From Abstraction to Life: Adventures of the Black Square

In 1915, Kazimir Malevich first showed one of his suprematist paintings, titled “Black and White. Suprematist Composition” at the exhibition “The Last Futurist Exhibition of Paintings: 0.10” in St Petersburg. Malevich’s painting of a black square on white background established a radical rupture with the past by setting forth the notion that “the visual phenomena of the objective world are, in themselves, meaningless; the significant thing is feeling, as such, quite apart from the environment in which it is called forth”. “Adventures of the Black Square: Abstract Art and Society 1915 – 2015”, an exhibition currently on show at the Whitechapel Gallery in London, reads that specific moment as a crucial event that would forever change both art and life.

Understood as an act of subversion of established hierarchies, a rebellion against rigid social norms and a proposal for change, Malevich’s ‘black square’ is the starting point of a reflection on points of intersection between society, politics and abstract art through a period of 100 years, from 1915 until today. Divided into four different thematic sections – Communication, Architectonics, Utopia, the Everyday – the exhibition aims at showing how abstract art permeates different spheres of ‘reality’, precisely as it questions, or abolishes, the established relationship between ‘realness’ and representation. The ground floor of the exhibition, thus, departs with works that shape each of the exhibition’s themes, such as Lyubov Popova’s Painterly Architectonic, Gustav Klutsis’ loudspeaker stands, or Sophie Taeuber-Arp’s wall hangings. These seminal works are, though, only a small part of the curators’ narrative on the intersection between art and society. The show, in fact, presents a rich structure as it showcases design, painting, photography, film and video, sculpture, performance, textiles and participatory work. Therefore, Max Bill’s painting sits near a wall upon which images of Bauhaus’ students having lunch on the school’s terrace are projected, while Anni Albers’ “Hanging” builds a dialogue with Italian magazines of the first half of the 20th century.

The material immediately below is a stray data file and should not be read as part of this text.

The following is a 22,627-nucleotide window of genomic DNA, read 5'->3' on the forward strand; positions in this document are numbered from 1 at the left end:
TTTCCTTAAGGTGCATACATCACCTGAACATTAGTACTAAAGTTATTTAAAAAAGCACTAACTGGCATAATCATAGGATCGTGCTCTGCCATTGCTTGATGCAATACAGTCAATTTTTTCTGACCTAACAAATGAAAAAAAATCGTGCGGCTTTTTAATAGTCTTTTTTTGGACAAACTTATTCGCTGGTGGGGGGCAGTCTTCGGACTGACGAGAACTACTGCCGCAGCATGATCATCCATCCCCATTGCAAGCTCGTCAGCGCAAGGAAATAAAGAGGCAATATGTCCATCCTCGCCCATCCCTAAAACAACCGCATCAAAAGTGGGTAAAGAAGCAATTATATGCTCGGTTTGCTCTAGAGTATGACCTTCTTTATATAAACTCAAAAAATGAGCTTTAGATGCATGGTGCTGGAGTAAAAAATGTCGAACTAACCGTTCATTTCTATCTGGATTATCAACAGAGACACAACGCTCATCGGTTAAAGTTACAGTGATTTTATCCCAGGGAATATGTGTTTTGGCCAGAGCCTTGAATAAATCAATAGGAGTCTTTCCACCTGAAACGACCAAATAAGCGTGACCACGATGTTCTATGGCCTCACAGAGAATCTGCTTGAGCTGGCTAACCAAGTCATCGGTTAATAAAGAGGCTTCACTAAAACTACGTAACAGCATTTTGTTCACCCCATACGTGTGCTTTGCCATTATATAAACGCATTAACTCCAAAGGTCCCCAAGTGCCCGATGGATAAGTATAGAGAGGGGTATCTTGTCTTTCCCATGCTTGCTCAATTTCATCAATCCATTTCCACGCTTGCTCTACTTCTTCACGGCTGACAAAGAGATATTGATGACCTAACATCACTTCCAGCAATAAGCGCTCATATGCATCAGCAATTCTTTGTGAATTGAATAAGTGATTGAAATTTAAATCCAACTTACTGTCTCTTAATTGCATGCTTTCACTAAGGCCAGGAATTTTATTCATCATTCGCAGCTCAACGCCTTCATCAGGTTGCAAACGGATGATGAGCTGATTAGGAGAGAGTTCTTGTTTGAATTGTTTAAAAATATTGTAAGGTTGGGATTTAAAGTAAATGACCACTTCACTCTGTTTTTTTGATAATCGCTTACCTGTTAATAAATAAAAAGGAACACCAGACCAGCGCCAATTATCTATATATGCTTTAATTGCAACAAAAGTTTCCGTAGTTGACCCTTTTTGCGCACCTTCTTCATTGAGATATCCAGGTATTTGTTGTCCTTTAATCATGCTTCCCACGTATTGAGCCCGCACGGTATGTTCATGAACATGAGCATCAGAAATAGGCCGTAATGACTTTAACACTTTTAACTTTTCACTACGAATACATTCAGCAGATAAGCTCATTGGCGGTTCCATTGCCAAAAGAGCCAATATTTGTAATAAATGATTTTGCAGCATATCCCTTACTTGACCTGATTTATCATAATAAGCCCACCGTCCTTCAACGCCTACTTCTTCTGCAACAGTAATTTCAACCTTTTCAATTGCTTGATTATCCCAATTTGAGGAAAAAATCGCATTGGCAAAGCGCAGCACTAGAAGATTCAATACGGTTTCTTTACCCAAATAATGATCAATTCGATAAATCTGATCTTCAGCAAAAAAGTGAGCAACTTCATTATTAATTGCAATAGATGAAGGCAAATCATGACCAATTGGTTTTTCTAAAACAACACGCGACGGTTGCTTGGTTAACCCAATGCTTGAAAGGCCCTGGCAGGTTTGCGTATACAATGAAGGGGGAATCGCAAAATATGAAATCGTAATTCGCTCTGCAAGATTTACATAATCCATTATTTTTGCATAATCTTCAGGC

Yet, as the exhibition progresses, the radical impulses of the beginning of the century are slowly substituted by a diluted vision of abstraction in art. Concentrated on gestures, social action and the political, the second half of the exhibition sets a different understanding of abstraction. Works such as Amalia Pica’s “Memorial for Intersection #2” or Sarah Moriss’ “Beijing” focus on the act of social and political subversion itself. But as art evolves and engages with society through its media and formats, it seems to have built a distance, a critical reflection and a fundamental division of art and life, perhaps bringing it far from what the initial ‘black square’ intended to achieve.

“Adventures of the Black Square: Abstract Art and Society, 1915-2015″, curated by Iwona Blazwick and Magnus af Petersens will run until April 6th 2015 at the Whitechapel Gallery in London.

Rujana Rebernjak – Images courtesy of the Whitechapel Gallery